Recipes

Carrot Cake Paleo

Carrot cake

A naturally-sweetened cake packed with carrots, fruit and spices in a grain-free flour combination.

Ingredients
For Cake (makes 1 8-inch)
4 Eggs
2 Apples
1 Orange (juice & zest)
12 Dried Dates (pitted)
1/2 Cup Raisins
5 Carrots (small, grated)
5 Tbsp Olive Oil (+ more for oiling pan)
1/2 Cup Almond Flour
1/4 Cup Arrowroot Flour
1/4 Cup Coconut Flour
2 Tsp Cinnamon
½ Tsp Nutmeg
½ Tsp Cardamom
½ Cup Shredded Coconut (unsweetened)
½ Cup Walnuts (chopped)
Pinch of Salt
Hazelnuts, chopped (for garnish)

For Frosting
1/2 Cup Coconut Oil, melted
1/4 Cup Coconut Butter, melted
2/3 Cup Coconut Milk (full fat)
1/4 Cup Honey
2 Tsp Vanilla Extract
1/4 Cup Coconut Flour
2 Tbsp Lemon Juice

Instructions
Preheat oven to 350F. Grease an 8-inch round springform cake pan and set aside.
Peel carrots and roughly chop. Pulse in a food processor until finely shredded, transfer to a large mixing bowl.

Zest the entire orange over the carrot shreds.

Chop the dates, add to a small bowl. Squeeze the juice of the zested orange over the dates, make sure they’re completely submerged (you may need to pack them down into the juice!) then heat in a microwave on high for 60 seconds.

Roughly chop the apples and add to the food processor along with the dates and juice mixture and the raisins. Process until very finely chopped, then add to the carrot and zest mixture along with the eggs and olive oil and mix thoroughly.

In a medium mixing bowl, combine almond flour, coconut flour, arrowroot flour, cinnamon, nutmeg, cardamom, shredded coconut and chopped walnuts and salt. Add dry mixture to the wet, combine thoroughly.

Pour into greased pan, and bake in the oven for approximately 40 minutes. Remove when the top is brown and firm to the touch. Cool completely, then release from the springform.

Put all of the frosting ingredients in a blender. Blend for 30-45 seconds, until well-incorporated. Pour into a small bowl and chill for 1 hour, minimum. Remove from refrigerator and let come to room temperature.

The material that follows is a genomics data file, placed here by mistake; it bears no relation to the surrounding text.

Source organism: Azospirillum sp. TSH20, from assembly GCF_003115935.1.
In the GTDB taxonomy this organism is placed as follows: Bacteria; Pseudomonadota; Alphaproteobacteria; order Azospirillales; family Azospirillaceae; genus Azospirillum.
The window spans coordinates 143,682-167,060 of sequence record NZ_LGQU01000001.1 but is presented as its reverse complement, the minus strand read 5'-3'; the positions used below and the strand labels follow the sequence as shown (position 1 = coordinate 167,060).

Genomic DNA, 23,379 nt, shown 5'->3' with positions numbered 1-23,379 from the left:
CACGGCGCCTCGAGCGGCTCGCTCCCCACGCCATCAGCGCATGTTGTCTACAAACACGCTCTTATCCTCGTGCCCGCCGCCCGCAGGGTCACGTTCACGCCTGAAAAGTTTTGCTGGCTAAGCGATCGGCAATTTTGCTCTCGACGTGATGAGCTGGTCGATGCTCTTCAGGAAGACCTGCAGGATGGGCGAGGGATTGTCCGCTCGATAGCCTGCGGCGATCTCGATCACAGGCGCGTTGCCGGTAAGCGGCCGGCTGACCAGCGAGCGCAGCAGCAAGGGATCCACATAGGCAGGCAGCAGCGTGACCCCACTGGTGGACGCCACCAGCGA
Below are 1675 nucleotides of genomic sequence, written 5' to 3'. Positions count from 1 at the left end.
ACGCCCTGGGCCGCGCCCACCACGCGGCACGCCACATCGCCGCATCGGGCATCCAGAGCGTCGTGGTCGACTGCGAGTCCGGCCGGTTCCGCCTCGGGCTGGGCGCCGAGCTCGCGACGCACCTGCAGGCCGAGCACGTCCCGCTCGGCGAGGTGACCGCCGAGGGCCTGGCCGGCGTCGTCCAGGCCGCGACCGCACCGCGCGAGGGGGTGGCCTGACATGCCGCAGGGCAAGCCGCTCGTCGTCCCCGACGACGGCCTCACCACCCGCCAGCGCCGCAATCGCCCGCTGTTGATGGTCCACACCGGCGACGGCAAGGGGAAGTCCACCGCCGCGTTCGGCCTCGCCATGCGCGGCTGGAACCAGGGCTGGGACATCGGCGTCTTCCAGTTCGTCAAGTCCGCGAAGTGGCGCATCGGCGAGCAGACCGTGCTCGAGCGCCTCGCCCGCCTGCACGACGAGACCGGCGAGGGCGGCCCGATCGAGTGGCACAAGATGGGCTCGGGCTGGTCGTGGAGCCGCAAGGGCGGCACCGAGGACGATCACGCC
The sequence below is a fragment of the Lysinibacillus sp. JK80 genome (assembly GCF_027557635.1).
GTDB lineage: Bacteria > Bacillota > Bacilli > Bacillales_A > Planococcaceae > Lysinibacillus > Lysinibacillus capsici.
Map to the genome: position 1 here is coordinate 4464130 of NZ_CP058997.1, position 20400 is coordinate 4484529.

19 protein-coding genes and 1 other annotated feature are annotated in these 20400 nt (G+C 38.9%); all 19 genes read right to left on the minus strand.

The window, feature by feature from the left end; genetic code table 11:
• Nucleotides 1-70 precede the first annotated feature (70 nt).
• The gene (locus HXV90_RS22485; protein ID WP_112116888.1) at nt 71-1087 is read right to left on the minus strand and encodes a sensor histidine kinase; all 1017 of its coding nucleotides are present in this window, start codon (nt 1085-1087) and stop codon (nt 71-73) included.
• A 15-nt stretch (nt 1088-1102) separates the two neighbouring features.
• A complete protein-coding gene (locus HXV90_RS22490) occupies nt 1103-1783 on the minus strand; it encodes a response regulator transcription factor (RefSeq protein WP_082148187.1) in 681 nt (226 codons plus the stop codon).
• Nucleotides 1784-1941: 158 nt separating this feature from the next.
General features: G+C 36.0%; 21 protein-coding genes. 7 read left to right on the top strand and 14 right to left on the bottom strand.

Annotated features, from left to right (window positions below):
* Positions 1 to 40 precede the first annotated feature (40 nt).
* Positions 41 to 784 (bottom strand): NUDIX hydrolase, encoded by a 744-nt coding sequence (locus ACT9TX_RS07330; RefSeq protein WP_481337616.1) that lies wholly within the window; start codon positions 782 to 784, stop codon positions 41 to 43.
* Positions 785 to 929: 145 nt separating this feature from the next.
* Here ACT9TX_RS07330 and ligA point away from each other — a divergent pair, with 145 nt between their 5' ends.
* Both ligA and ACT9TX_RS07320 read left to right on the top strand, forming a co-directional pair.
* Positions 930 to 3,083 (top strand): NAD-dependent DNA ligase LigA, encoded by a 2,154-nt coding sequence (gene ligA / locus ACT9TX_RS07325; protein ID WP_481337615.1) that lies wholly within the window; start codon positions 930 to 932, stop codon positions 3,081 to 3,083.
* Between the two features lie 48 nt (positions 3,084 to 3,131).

Using the tip of a butter knife, carefully smear the icing over the top and sides of the cake. Top with cinnamon.

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Apple Cinnamon Breakfast Cookies

Apple cinnamon bites

Makes 12-16 cookies

1 banana
2 tbsp almond butter
1-2 tbsp almond milk (if needed)
2 tsp vanilla
1/3 cup shredded apple
pinch of sea salt
1/2 tsp cinnamon
1/4 tsp ginger powder
1/3 cup coconut flour
1 tsp baking soda

Directions:

Line a baking sheet with parchment paper and set aside. Preheat oven to 350 degrees.

Mix all ingredients together in a medium bowl. Add a touch of honey if you prefer sweeter cookies.

Drop cookies by spoonful onto the parchment paper. Bake for 8 to 10 minutes, or until done to your liking.

Eat for breakfast, lunch, dinner, or snack.

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The Paleo Cinnamon Roll

Makes one, personal sized Cinna-roll. Gluten-free, grain-free, dairy-free, Paleo.

2-3 tbsp coconut flour (more or less depending on how thin your batter is after mixing)
1/4 tsp baking soda
1/8 tsp sea salt
1/4 tsp cinnamon
pinch of nutmeg
1/8 tsp (or just a drizzle) almond extract
1 egg
2 tbsp almond milk
1-2 tbsp olive oil
1 tbsp honey
chopped raisins/dates/figs (any dried fruit)
Directions:

Preheat oven to 375 degrees.

Combine coconut flour, baking soda, salt, cinnamon, and nutmeg in a small bowl. Mix well and make a well in the center.

Add the almond extract, egg, almond milk, oil, and honey. Stir well with a fork, working out any lumps. Let rest for a couple of minutes to allow the coconut flour to absorb the liquid.